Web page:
Mini-Europe#9 in Best Things To Do in Brussels
In reality, Europe is a very big place, and unless you have years to dedicate, there's no hope of seeing everything. For those with time-sensitive itineraries, there is Mini-Europe. The theme park is north of central Brussels and features scale models of Europe's biggest and best, from the Leaning Tower of Pisa and Seville's renowned bullfighting ring to London's Big Ben and many of Paris' biggest landmarks, including the Eiffel Tower and Sacre-Coeur. In just a day, you can see more than 300 of this continent's best sights. Be sure to bring your kids: many of the park's mini-attractions are interactive, such as Naples' Mount Vesuvius and the Berlin Wall.
Many visitors agree that this is a great place to bring children. Some older travelers recall being impressed with the detail of the smaller structures, but say if you don't have little ones in tow, you can probably find better ways to spend your time in Brussels.
Mini-Europe sits right next to the Atomium and is less than a mile south from the Heysel/Heizel metro stop. The park's hours vary depending on the season; admission starts at about €14.50 EUR for adults and €10.80 EUR for children younger than 12, but you can buy combo tickets to Océade or the Atomium to save some dough. For more information, check out the official website.
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This little boy has put Brussels on the tourist map; people travel to this city from all over the world just to catch a glimpse of him urinating. The legend behind the Manneken-Pis (which translates to little peeing man in Dutch) varies widely depending on who you ask. One popular story is of a little boy relieving himself on a witch's doorstep. Catching the boy in the act, the witch wished to punish him by turning him into stone, forcing him into that compromising position for eternity. A local, who witnessed the entire incident, ran to the boy and replaced him with a statue in the nick of time, making the boy miss the curse entirely. Another very popular story is that of a little boy stopping Brussels from meeting its demise. Enemy forces, intent on destroying Brussels, lit a small fire with the hopes it would spread and burn the city to the ground. A wandering little boy, who apparently really needed to go to the bathroom, saw the fire and put it out with his natural resources, thus saving the city.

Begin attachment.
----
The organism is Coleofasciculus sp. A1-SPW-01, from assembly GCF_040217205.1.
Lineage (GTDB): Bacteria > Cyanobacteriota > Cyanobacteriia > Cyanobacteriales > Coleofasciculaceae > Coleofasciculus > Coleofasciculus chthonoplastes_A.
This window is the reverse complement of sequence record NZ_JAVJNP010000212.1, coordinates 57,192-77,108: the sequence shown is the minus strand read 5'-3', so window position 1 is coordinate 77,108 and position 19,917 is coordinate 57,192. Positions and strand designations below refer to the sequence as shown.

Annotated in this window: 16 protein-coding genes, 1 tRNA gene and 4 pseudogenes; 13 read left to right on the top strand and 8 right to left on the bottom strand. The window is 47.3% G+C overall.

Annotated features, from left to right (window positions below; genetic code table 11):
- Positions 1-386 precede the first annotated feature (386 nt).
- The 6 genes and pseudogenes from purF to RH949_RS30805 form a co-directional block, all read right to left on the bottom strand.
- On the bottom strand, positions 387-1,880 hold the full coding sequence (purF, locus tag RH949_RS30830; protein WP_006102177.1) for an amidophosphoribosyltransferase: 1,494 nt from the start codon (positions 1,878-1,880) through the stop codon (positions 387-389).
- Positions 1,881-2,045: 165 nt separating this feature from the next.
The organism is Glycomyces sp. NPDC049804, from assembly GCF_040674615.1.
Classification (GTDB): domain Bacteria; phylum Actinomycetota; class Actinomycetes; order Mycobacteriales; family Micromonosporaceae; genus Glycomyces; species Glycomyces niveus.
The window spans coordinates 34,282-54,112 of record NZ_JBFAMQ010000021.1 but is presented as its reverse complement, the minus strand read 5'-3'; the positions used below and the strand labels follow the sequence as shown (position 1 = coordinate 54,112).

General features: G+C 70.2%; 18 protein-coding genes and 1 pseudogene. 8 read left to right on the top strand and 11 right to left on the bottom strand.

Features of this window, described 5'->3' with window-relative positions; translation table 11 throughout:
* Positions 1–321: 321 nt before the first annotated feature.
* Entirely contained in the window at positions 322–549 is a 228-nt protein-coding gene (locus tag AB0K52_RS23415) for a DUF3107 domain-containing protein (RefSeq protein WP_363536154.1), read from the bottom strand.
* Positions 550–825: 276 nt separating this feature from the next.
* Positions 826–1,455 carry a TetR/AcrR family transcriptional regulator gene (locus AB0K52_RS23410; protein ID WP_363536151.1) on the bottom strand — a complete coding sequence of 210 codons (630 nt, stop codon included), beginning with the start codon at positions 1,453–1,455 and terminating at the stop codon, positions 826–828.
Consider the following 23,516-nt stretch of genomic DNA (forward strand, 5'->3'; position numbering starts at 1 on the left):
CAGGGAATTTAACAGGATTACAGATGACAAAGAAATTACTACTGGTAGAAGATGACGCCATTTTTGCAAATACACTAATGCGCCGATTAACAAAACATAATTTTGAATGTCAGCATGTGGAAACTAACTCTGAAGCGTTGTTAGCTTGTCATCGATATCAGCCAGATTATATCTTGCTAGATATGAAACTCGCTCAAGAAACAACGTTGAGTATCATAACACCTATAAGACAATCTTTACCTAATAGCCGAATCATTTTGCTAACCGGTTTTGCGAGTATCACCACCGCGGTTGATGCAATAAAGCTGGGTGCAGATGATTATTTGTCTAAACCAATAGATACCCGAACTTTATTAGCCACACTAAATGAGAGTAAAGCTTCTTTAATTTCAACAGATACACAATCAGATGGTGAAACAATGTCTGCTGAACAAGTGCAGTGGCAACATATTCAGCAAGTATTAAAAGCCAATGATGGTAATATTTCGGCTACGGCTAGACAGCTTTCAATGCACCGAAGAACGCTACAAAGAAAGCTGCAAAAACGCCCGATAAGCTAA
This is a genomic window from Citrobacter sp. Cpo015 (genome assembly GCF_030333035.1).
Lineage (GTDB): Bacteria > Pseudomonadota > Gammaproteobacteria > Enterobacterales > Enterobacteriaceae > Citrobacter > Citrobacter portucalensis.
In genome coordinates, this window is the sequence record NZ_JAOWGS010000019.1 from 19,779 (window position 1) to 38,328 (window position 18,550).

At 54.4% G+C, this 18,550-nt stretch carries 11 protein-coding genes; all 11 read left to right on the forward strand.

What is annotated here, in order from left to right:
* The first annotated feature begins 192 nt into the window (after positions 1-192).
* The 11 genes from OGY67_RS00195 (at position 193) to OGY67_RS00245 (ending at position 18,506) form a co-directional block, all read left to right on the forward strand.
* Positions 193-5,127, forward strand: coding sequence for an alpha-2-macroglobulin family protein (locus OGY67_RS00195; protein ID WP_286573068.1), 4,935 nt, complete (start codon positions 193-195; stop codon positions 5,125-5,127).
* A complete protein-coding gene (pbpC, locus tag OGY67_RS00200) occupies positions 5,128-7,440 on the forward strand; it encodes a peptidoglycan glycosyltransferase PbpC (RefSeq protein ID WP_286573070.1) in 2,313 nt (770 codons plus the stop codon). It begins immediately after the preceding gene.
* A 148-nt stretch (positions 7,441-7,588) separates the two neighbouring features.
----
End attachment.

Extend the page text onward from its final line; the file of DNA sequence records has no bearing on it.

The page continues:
While the statue itself is of a child in the nude, he has been the recipient of about 800 different costumes, a tradition that began when Maximilian II Emanuel gave him a soldier's uniform in 1698. Since then Manneken-Pis has been many things, including Santa and Elvis. Those interested in learning more about Manneken-Pis should take a trip to the Museum of the City of Brussels, where more than 100 of his outfits are on display. The museum also has a digital archive of every single outfit that Manneken-Pis has worn for visitors to view.
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